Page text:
I once watched Kevin Starr address a gathering of civic leaders in Modesto. This was some 20 years back, and I can't recall much of the speech. But what I can remember, vividly, is how enthusiastic Starr seemed to be, presenting his thoughts on California before a small audience on a weeknight in a small city in the middle of the San Joaquin Valley. He had written his remarks in longhand and they ran for several pages. He didn't skip a page.
The historian's enthusiasm for his lifelong topic — his native state of California — knew no boundaries and resonated, infectiously, in every chapter he wrote and in every media interview he granted and in his every public appearance. And there were many chapters, many interviews, many talks.
What I also remember from that night was how Starr described the valley where I grew up, that vast, flat monument to irrigated agriculture running through the middle of the state. He called it "the invented garden," and at first mention this phrase brought a delighted murmur from the crowd.
These were folks who lived in a town that greets visitors with a roadway arch that proclaims "Water, Wealth, Contentment, Health." Starr had dropped into town and presented them with a two-word phrase that, on reflection, captured even better both the wonders of the valley and the causes for worry that animate it. For there are prices to be paid for the invention, and the garden, as do all societies, requires constant weeding.
All of this is to suggest that Starr, who died Saturday at the age of 76, knew all of California, loved it with unmatched ardor and at the same time understood its paradoxes, its complexities and its dynamism.
This is an ever-changing state that from the start has refused to sit still for a photograph.
Pity the journalist who parachutes in from New York or London with an assignment to "profile" California. Even the natives can't capture the whole of it — the natural beauty and often-obscene manipulation of nature, the steady march of progressive values countered by the recurring outbursts of tribalism, the great wealth and the pockets of even greater poverty, and so on down the golden line.
"One cannot, as yet, properly place California in the American scheme of things," the social historian Carey McWilliams wrote in 1948 as the state was celebrating its centennial. "The gold rush is still on, and everything remains topsy-turvy. The analyst of California is like a navigator who is trying to chart a course in a storm: the instruments will not work; the landmarks are lost; and the maps make little sense."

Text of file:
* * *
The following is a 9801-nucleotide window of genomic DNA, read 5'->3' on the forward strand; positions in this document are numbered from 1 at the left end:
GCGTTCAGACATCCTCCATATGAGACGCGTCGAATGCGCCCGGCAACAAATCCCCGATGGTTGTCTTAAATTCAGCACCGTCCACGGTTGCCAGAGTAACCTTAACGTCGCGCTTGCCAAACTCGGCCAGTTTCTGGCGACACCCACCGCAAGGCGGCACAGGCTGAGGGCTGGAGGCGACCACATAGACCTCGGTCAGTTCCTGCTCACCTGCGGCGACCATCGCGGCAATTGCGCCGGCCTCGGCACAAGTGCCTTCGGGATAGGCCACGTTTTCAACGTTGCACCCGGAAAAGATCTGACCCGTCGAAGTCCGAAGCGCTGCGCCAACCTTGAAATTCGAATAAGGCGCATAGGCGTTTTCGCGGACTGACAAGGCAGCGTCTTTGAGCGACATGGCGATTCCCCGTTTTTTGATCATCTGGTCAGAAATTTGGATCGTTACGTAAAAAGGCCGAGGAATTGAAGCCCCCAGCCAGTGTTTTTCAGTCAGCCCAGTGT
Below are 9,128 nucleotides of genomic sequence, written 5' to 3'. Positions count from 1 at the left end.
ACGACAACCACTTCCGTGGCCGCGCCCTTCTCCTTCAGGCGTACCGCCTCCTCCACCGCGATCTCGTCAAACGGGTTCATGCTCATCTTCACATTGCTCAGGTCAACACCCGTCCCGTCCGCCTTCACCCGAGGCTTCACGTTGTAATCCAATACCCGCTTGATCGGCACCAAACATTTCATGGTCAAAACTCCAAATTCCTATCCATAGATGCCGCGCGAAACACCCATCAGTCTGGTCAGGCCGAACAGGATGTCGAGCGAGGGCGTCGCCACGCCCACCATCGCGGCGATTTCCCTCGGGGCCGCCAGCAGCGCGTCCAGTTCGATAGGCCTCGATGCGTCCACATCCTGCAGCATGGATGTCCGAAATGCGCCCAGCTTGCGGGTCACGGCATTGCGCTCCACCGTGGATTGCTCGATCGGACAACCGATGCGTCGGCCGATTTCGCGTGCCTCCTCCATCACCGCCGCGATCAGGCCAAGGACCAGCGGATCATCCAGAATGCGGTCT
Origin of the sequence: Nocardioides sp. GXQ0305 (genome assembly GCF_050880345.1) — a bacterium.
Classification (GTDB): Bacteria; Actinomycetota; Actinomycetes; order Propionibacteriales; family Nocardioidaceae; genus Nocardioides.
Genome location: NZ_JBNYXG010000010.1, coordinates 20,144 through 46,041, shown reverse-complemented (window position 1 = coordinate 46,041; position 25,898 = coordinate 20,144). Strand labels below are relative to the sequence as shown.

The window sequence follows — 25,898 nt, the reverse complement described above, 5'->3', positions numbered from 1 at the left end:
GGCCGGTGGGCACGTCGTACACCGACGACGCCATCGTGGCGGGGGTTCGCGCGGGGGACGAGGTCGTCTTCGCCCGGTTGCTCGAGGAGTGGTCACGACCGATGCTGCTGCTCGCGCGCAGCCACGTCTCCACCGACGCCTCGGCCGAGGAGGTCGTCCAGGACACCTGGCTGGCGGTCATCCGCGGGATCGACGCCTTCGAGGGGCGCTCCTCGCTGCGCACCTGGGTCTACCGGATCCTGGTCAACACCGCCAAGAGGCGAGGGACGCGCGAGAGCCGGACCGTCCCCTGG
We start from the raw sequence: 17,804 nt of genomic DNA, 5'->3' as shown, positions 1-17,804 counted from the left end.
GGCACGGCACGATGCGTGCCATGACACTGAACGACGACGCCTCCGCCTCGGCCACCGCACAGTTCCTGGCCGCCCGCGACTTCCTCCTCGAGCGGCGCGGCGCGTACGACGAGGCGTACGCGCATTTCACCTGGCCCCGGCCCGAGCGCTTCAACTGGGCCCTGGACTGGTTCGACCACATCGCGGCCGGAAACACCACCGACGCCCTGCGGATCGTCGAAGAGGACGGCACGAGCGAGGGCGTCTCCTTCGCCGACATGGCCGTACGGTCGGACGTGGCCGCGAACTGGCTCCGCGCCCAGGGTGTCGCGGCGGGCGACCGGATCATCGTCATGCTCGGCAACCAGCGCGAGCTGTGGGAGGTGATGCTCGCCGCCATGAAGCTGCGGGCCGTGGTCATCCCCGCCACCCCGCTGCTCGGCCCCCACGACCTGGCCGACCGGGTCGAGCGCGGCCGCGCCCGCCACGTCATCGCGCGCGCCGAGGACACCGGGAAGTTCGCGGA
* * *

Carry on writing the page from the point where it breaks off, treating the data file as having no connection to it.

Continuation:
McWilliams' "as yet" still applies. But with Kevin Starr, a generation of Californians had a historian eager to fly into that storm, again and again. As if his "Americans and the California Dream" series of histories was not enough, Starr also was more than willing to offer navigational tips and observations to any journalist or politician who sought his counsel.
I remember going to his Sacramento office in the mid-1990s, when he served as state librarian. I was seeking career advice, having grown itchy writing a biweekly newspaper column about California. Instead, I received an hourlong pep talk. Keep at it, was his theme; the California story is too wonderful, and too important, to walk away from. Why?
Perhaps he best gave his own answer in a preface to his 2005 history, a work that summarized and in some cases rethought much of his life's work as a state historian. It was titled, simply, "California."
California, Starr wrote, "had long since become one of the prisms through which the American people, for better and for worse, could glimpse their future. It had also become, not the exclusive, but a compelling way for this future to be brought into existence. California, noted Wallace Stegner, is like the rest of the United States —only more so."
And Kevin Starr was like so many others in the long line of intellectual adventurers who for more than 150 years have struggled to capture California in words — only more so, much more so.